School leaders hear pitch for Riley tax plan
Published 12:00 am Wednesday, August 13, 2003
Nancy Beggs, state director of career technical education, asked three questions about Governor Bob Riley’s tax reform plan. "If not this, then what? "…No one else has put a plan on the table.
Beggs gave a comprehensive talk in favor of Riley’s plan August 4 to an assembly of faculty and staff of the Demopolis City School System in the Demopolis High School Auditorium.
When wrestling with the choice to vote for the package (also known as Amendment One) on September 9, Beggs asked "are we willing to trust our state government?"
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The state’s tax structure taxes the people at the lowest tax rate in the nation, she said. "But our poorest families pay the highest percent of taxes, while our wealthiest families pay the lowest percent of taxes."
Riley’s plan would phase in over five years the income tax threshold from $4,600 annually to $20,000. "Sixty-seven percent of Alabama citizens will pay the same or less tax" under Riley’s plan.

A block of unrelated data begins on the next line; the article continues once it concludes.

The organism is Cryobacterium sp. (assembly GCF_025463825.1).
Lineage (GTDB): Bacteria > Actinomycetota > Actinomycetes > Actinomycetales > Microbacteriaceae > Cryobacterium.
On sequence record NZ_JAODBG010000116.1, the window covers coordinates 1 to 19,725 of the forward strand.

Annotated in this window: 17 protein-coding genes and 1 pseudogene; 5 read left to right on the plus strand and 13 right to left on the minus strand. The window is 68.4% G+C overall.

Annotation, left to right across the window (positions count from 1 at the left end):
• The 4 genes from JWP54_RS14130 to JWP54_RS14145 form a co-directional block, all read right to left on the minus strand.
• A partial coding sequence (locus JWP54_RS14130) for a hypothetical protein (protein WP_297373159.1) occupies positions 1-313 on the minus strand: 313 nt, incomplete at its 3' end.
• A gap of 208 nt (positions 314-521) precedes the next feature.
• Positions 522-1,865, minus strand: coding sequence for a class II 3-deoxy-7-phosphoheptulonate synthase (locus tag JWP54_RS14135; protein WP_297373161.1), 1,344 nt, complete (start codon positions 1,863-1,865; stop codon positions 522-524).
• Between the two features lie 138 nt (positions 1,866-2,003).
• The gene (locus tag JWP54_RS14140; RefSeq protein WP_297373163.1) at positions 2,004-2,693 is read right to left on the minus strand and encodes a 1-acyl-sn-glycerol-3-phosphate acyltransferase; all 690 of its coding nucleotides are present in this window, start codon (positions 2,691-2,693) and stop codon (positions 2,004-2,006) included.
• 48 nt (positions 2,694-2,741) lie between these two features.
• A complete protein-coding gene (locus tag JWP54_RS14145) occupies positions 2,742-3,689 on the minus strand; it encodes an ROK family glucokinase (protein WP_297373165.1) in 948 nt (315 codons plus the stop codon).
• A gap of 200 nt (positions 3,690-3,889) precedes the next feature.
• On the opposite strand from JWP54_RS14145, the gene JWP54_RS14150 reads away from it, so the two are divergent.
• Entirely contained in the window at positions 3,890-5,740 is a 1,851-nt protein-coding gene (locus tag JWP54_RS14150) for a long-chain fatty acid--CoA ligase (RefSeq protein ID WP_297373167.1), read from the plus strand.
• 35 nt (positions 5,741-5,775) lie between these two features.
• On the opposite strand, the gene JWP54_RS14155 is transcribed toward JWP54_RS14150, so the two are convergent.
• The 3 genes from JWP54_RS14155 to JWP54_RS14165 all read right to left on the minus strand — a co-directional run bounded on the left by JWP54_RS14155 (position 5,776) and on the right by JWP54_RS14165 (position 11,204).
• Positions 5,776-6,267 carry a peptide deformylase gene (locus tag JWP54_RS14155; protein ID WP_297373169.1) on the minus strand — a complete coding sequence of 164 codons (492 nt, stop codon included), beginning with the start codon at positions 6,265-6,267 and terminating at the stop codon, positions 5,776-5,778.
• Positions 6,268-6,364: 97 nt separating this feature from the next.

There is a shortfall in the Education Trust Fund and in the General Fund that reaches approximately $675 million. "We’re not the only state in the nation experiencing this deficits," Beggs said.
Riley has already cut $230 million from the state budget. "That’s all the fat there is," she said.
Beggs touted the plan’s elimination of "pass-through pork" spending by legislators. "You can rest assured there is a lot of money being spent in every state in the nation that you and I as taxpayers don’t know about."
She promoted the many benefits for education through Riley’s plan including full tuition college scholarships guaranteed to students who make a 3.0 grade average, earned 18-and-a half credits and made 20 on the ACT.
Textbooks will be provided in all the required subjects, and programs such as the Alabama Reading Initiative and the Math Science and Technology Initiative will be funded adequately.
There are also incentives for teachers who will work in underserved areas of the state and for teachers who choose subjects such as math and science where there are teacher shortages.
Between 60 and 75 percent of the revenue resulting from Riley’s plan is legislated to go toward education, Beggs said.